When the sea is in a snit
One of the scariest legs of a journey halfway across the world turns out to be a section of the Caribbean Sea, where monster waves, big winds and current combine for a wild ride
With the stern now square to the oncoming wave, I held on to the wheel and braced as best I could. The second wave in the train broke with a roar just as the stern lifted to it. I felt it kick the transom from behind. White water rushed around my knees. At the same time the boat surged forward, surfing down the face of the wave. Spray flew from both sides, as the boat came up on a flat plane. I glanced quickly at the GPS, which showed more than 19 knots of speed over the ground. At this speed the helm felt responsive and controlled, and the boat felt surprisingly stable. We rode the wave out into the flats safely.
Exhilarating as this sailing was, I knew I wouldn’t be capable of keeping up the concentration to handle the boat over the long run. Our autopilot had failed, so we needed a sail setup that the entire crew could handle safely while hand-steering through the night. Running downwind to keep us from broaching seemed best, so we reefed the genoa, turned into the wind with the sail backed, dropped the mainsail and bore downwind under genoa alone. This setup can be slow, but with wind now in the 30-knot range, we still had enough sail to keep the speed up and avoid being overtaken from behind by the worst seas.
Realizing that we would need all the help we could get on the helm, I started teaching our new sailor, Ellen, to steer the boat, which in these conditions was challenging for both of us. It was just after taking the helm that Ellen decided to confide to me that she was dyslexic, and had a hard time telling left from right. Although at first I had to take back the helm a few times to bring her back downwind when she began to broach to the seas, Ellen persevered, and turned out to be a capable helmsman. We passed a fairly rough and wet night, but it was only the few waves that broke at angles to the prevailing wave pattern that really threw us around.
Having grown up hand steering, and watched as the trend toward increasingly reliable autopilots has taken over our turn at the wheel, I appreciated the experience of steering by hand. We all kept a better watch, we were more alert and the crew learned valuable lessons in steering.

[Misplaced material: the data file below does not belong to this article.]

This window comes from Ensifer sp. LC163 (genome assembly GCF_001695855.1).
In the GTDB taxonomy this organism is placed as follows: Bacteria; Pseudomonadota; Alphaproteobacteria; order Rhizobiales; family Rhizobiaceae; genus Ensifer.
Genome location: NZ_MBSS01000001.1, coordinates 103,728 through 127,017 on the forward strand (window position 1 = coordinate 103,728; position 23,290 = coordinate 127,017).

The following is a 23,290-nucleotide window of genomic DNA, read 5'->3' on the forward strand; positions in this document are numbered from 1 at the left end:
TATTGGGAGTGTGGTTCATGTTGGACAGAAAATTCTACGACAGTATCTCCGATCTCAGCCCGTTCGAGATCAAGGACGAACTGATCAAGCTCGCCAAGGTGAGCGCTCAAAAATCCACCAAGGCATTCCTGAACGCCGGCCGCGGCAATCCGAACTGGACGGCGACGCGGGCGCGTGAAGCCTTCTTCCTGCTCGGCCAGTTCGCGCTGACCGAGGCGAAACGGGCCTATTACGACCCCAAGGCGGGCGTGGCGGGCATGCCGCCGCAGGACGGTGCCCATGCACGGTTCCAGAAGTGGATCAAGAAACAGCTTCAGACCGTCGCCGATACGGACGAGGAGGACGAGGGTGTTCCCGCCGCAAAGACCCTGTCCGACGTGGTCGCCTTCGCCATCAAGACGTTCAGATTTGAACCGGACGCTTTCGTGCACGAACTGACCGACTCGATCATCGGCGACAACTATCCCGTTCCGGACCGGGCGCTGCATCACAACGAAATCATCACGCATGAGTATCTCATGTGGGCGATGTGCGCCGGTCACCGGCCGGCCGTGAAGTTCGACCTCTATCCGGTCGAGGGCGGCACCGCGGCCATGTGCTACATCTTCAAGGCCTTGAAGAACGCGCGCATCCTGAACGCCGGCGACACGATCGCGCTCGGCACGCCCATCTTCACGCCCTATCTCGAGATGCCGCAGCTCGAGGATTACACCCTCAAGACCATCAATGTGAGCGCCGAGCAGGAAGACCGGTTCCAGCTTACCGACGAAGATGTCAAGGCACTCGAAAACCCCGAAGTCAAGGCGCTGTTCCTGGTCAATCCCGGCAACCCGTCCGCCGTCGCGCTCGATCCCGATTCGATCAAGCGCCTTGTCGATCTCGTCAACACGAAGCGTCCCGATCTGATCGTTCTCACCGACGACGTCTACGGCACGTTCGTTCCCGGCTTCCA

Once clear of the pinch zone off the Colombian coast, the trade winds quickly moderated and the seas calmed for the rest of our voyage to the San Blas Islands, although a strong 2-knot east-flowing current set our schedule back an extra night. My guess is that we were caught in a common counter eddy of the Caribbean Current, which departs from the coast off Colombia and heads north toward Florida to merge with the Gulf Stream.
The San Blas Islands are legendary among cruisers. We’d heard reports of overcrowding and pollution there, but found absolutely pristine waters and outrageous sea life in the remote anchorages we visited such as the Holland Cayes. The Guna Indians seemed open and friendly, and invited us to their village for a short visit.
The Guna are a tribe of indigenous people who, through a combination of fierce resistance, powerful friends and wise decisions have not only thrived, but retained a high degree of cultural identity and autonomy from their neighbors. In his excellent “Panama Cruising Guide,” Eric Bauhaus quotes a Guna elder as saying that the Guna have forbidden mining the plentiful gold in their territory because, “Every time we get the gold, someone tries to take it away.”
The Guna are superb artists, and they often visit cruising boats to market their stunning reverse appliqué embroidery work called molas. One visit from a local artist spanned a crossing from one island group to the next, with the artist showing his wares in the cockpit while we towed his skiff.
Guna Yala is independent of Panama, and administration is loose at best. The received wisdom among cruisers is that when making a short visit while travelling from Colombia through the San Blas Islands en route to Panama, is that it’s best to claim Colon, Panama, as their next port of call on the all important zarpé, or clearance document, rather than trying to check in at the San Blas. This worked perfectly for us. We were able to check in at the excellent Shelter Bay Marina in Panama, which also has its own customs facility on site. It’s a welcome trend among progressive marinas to provide clearance on site, rather than sending cruisers on days-long journeys into sketchy towns to deal with bureaucrats.
From Panama we loaded Keala onto a freighter and shipped our boat to Victoria, British Columbia. We managed to get the boat loaded safely in choppy seas off Colon. Having spent months trying to avoid these ships crossing the Atlantic and the Caribbean, it was a bit surreal to suddenly pull right up alongside one and be plucked up by one of their cranes and hoisted aboard.
We are now eagerly awaiting Keala’s arrival in Victoria, for more adventures in the Pacific Northwest.